Rebecca Coulson is a freelance classical musician and writer, and the Conservative Prospective Parliamentary Candidate for the City of Durham.
One hundred years ago, rather than tasting the dirt and death of the trenches, Lenin holed up in Switzerland, and, in the words of Don McLean, “read a book on Marx”. As any Gove-ite schoolchild understands, the consequence was a behemothic warning to governments tempted to force-feed social trends. Policy, and indeed, politics, swing on the balance between action and reaction, freedom and security.
This balance pervades a timely report by Demos, Going it alone, published this week. How we work is changing. Almost 15 per cent of our workforce is now self-employed – a group set to overtake the number of public sector employees by 2020. And this shift is down to much more than economic strictures, or a Government that resists the invention of jobs. We are an increasingly self-focused population who want, or need, to work more flexibly, often whilst caring for children or aging relatives.
We’ve all accepted that the days of fifty years of nine-to-five in the same firm as your Dad are over. Lately, it’s more about moving to the Dordogne to grow Merlot, or to Dundee to “streetfood” haggis. And sometimes it’s the best thing you’ve ever done. But it’s not for everyone: the more freedom you gain, the more you slip your security blanket.
Demos responds to the developing zeitgeist with policy recommendations. Most of these demand government cuddles rather than leg ups. Its best suggestions fit with the inherently autonomous nature of this style of work: tapping into the crowd-sourcing movement emulates the report’s calls for innovation, whilst avoiding paternalism. Because going self-employed is a choice. A choice which, apparently, 75 per cent of its exponents prefer. I know I do.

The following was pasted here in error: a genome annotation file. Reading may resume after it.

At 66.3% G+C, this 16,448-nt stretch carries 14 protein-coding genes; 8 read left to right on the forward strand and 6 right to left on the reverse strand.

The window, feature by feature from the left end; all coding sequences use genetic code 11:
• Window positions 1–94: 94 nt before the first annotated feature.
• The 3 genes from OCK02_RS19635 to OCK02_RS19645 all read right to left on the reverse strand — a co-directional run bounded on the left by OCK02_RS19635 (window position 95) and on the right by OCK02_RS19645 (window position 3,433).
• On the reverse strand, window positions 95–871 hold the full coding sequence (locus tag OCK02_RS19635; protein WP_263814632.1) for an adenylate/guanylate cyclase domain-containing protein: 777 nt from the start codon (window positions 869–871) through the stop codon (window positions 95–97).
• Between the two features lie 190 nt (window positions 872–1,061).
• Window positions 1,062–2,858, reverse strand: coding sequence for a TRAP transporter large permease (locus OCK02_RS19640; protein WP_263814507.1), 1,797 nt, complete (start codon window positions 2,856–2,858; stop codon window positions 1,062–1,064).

And businesses often depend on the pliancy of freelancers in order to test-drive evolution. I’m glad that the report addresses the risk of promoting regulation over responsibility; darkening grey rules reduces the space for trial or trust. But proposals to equalise incentives, and bring tax definitions in line with those used in employment law, seem not only fair, but also sensible. Any solution for cutting bureaucracy is refreshing. Using derelict buildings as “work hubs” – physical spaces for freelancers to work independently together – is attractive. But these hubs should remain more Paris salon than kibbutz. You might occasionally chat to a fellow café Macbook user, but would you really ask them to join you in the proposed government-led collective maternity-pay insurance scheme? I don’t know if I’ll ever want kids, so I think I’d be better off settling for a savings account.
It’s easy to see self-employment as a solution – a way for government to embrace both the move from industry to information, and an aging population. But the most fitting policy response would be to do nothing. Nothing proactive, that is. Please lacerate red tape, and prevent exploitation. React, inform, nudge even, but don’t push, or positively discriminate. We need to be allowed to go it alone.